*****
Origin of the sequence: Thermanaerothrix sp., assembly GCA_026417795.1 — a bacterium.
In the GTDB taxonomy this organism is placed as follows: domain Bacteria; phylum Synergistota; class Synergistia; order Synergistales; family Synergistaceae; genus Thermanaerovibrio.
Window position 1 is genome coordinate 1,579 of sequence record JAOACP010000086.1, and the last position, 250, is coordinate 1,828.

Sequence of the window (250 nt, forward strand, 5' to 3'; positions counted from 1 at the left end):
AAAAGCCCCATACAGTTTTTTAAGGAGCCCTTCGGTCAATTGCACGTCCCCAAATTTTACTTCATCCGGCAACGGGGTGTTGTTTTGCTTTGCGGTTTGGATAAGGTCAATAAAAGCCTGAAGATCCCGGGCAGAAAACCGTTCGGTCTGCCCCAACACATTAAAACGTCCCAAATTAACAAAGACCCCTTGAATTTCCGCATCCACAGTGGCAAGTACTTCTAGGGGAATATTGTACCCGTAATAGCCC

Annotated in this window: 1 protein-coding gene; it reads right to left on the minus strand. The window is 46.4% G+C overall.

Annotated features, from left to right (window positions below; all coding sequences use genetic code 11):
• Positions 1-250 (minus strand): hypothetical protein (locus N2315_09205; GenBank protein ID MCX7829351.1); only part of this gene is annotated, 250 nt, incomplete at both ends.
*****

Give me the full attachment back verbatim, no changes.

Origin of the sequence: Thermanaerothrix sp., assembly GCA_026417795.1 — a bacterium.
In the GTDB taxonomy this organism is placed as follows: domain Bacteria; phylum Synergistota; class Synergistia; order Synergistales; family Synergistaceae; genus Thermanaerovibrio.
Window position 1 is genome coordinate 1,579 of sequence record JAOACP010000086.1, and the last position, 250, is coordinate 1,828.

Sequence of the window (250 nt, forward strand, 5' to 3'; positions counted from 1 at the left end):
AAAAGCCCCATACAGTTTTTTAAGGAGCCCTTCGGTCAATTGCACGTCCCCAAATTTTACTTCATCCGGCAACGGGGTGTTGTTTTGCTTTGCGGTTTGGATAAGGTCAATAAAAGCCTGAAGATCCCGGGCAGAAAACCGTTCGGTCTGCCCCAACACATTAAAACGTCCCAAATTAACAAAGACCCCTTGAATTTCCGCATCCACAGTGGCAAGTACTTCTAGGGGAATATTGTACCCGTAATAGCCC

Annotated in this window: 1 protein-coding gene; it reads right to left on the minus strand. The window is 46.4% G+C overall.

Annotated features, from left to right (window positions below; all coding sequences use genetic code 11):
• Positions 1-250 (minus strand): hypothetical protein (locus N2315_09205; GenBank protein ID MCX7829351.1); only part of this gene is annotated, 250 nt, incomplete at both ends.